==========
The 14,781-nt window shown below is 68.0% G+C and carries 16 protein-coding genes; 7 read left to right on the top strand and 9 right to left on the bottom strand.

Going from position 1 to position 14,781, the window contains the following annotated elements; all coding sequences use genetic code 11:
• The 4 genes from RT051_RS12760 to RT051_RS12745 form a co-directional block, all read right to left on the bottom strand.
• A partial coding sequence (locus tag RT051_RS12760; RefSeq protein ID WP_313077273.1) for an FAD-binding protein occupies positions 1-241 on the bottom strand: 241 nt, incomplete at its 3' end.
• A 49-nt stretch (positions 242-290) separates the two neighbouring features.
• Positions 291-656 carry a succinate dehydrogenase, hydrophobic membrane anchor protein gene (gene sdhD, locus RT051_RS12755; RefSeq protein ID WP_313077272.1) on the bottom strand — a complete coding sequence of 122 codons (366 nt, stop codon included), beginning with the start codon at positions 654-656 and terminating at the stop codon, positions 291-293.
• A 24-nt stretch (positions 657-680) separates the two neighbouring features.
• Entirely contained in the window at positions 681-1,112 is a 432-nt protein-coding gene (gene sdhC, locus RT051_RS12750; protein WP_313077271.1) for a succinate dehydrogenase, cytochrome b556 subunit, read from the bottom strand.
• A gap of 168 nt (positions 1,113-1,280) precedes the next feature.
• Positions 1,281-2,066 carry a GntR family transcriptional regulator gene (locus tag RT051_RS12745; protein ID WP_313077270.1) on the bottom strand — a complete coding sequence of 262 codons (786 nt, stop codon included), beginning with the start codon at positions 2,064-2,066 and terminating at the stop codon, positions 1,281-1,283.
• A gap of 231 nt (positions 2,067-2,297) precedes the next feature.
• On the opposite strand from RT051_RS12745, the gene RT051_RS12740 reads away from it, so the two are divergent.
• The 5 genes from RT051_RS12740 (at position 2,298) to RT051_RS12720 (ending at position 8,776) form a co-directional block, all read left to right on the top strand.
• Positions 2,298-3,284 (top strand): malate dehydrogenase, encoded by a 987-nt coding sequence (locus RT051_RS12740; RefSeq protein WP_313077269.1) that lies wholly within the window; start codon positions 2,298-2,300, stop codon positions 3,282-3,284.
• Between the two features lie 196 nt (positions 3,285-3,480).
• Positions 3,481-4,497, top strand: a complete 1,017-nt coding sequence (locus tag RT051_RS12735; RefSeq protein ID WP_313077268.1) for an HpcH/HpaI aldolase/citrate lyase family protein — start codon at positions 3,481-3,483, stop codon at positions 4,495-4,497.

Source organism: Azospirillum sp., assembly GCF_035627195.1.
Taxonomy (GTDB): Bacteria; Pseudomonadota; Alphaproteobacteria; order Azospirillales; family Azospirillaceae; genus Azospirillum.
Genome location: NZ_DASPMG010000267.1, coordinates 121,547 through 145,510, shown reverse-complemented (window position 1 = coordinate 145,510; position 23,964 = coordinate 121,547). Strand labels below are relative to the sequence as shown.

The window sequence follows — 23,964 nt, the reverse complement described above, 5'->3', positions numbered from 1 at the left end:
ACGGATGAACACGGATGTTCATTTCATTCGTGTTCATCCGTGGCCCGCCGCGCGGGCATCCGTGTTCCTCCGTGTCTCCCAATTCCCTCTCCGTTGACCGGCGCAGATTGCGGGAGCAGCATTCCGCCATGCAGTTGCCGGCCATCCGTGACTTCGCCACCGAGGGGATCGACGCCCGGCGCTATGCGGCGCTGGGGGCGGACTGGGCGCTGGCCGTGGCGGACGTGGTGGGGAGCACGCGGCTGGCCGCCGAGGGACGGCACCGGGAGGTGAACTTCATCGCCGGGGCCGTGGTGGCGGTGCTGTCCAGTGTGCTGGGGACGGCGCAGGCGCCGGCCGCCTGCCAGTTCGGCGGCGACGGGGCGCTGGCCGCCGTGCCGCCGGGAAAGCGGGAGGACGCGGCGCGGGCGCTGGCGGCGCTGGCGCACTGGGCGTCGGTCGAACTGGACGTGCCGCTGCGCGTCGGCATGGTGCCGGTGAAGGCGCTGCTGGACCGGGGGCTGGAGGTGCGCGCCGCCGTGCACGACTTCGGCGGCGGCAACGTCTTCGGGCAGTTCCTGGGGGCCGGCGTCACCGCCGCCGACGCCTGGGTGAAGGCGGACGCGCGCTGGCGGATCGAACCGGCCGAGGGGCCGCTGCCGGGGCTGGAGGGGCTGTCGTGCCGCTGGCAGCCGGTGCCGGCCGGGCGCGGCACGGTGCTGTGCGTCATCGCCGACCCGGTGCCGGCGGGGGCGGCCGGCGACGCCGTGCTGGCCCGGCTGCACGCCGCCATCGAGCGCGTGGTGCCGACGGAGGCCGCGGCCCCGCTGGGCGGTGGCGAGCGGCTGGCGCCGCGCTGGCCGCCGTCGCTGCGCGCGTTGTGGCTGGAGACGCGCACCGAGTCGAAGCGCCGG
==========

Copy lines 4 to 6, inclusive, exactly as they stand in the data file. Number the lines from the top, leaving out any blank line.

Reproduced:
• A partial coding sequence (locus tag RT051_RS12760; RefSeq protein ID WP_313077273.1) for an FAD-binding protein occupies positions 1-241 on the bottom strand: 241 nt, incomplete at its 3' end.
• A 49-nt stretch (positions 242-290) separates the two neighbouring features.
• Positions 291-656 carry a succinate dehydrogenase, hydrophobic membrane anchor protein gene (gene sdhD, locus RT051_RS12755; RefSeq protein ID WP_313077272.1) on the bottom strand — a complete coding sequence of 122 codons (366 nt, stop codon included), beginning with the start codon at positions 654-656 and terminating at the stop codon, positions 291-293.